“Zinke, a former Montana congressman, said the final delisting rule by the U.S. Fish and Wildlife Service will be published “in coming days” and go into effect 30 days later.
He hailed the move as marking “one of America’s great conservation successes.”
Population studies show grizzly bears have more than doubled their range since the mid-1970s, occupying more than 22,500 square miles (58,275 sq km) of the Yellowstone ecosystem, according to the Fish and Wildlife Service. That area is larger than the land mass of New Hampshire, Massachusetts and Rhode Island, combined, the agency said. Despite those gains, the grizzly is found in only about 2 percent of its original range in the lower 48 states.
For the Yellowstone region, the scope and quality of bear habitat, regulatory mechanisms developed over the years and the existing balance of male and female bears should allow the states to maintain a viable, long-term grizzly population number in the high-600s to low-700s, agency officials said in March when delisting was proposed.”
Before European colonization, grizzlies apparently survived okay with the Native Americans. The tradition continues today with some native people opposing the grizzly hunt.
Apparently most Native Americans consider the bear sacred, and some of them spoke out in opposition.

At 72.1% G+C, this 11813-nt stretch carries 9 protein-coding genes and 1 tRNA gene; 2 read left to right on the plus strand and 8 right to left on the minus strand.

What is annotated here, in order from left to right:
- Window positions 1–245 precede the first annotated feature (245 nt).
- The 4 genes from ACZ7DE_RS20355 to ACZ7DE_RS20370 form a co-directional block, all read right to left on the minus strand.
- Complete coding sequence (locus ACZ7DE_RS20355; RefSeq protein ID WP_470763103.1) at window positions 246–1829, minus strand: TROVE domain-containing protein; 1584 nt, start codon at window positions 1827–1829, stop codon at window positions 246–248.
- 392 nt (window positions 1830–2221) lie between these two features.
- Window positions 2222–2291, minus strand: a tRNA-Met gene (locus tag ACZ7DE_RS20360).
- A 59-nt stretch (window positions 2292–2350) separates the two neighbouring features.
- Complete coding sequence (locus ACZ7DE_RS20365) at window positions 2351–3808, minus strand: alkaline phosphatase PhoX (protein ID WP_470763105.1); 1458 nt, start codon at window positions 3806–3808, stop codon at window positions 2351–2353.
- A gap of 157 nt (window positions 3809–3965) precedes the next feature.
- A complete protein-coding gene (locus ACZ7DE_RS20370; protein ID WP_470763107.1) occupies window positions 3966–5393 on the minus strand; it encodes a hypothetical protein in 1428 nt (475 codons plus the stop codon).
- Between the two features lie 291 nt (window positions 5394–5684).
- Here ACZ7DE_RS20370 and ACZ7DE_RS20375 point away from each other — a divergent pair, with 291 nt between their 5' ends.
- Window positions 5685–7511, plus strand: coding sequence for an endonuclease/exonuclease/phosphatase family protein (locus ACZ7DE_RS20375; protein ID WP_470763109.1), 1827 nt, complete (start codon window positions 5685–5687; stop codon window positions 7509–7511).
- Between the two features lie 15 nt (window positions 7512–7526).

Piikani Nation of the Blackfoot Confederacy man Chief Stan Grier reported that the tribes were “adamantly opposed to this decision.” Tribes in both Canada and the US signed an actual treaty to oppose the removal of protections for the bears.
“The grizzly is integral to our cultures and religious lifeways, it is a sacred being that protects our sacred lands,” Chief Stan Grier declared. “Within this struggle to protect the grizzly, and thus the land the grizzly, in turn, protects, we find many of our struggles: the struggle to defend our sovereignty, our treaty rights, to preserve and enforce consultation mandates, to defend and strengthen our spiritual and religious freedoms.”
A common argument from hunters is that species such as wolves or grizzly bears are deadly predators who must meet their fate being killed by humans, and while they have a point that many wild wolves and grizzlies would instantly rip a person to shreds if they could, where is the balance human beings should strike? Do we really want to live in a world without wolves and grizzlies even if they threaten us sometimes?
The ability for both human beings and grizzlies to survive on Earth is now enabled by our ability to defend ourselves. Self defense from wild grizzlies is how people can live in balance with nature and keep them alive. But in the past, it wasn’t so practical to guard ourselves from grizzly bears of course, and many people living in the US for the past several centuries, from Native Americans to Europeans probably did not want them to be so populated (although they could also use them for food, fur, ect).
When human beings decide the fate of any entire species, or any such thing so serious to the rest of the Earth, we should definitely tread lightly and consider the consequences of our actions with much thought and reprise.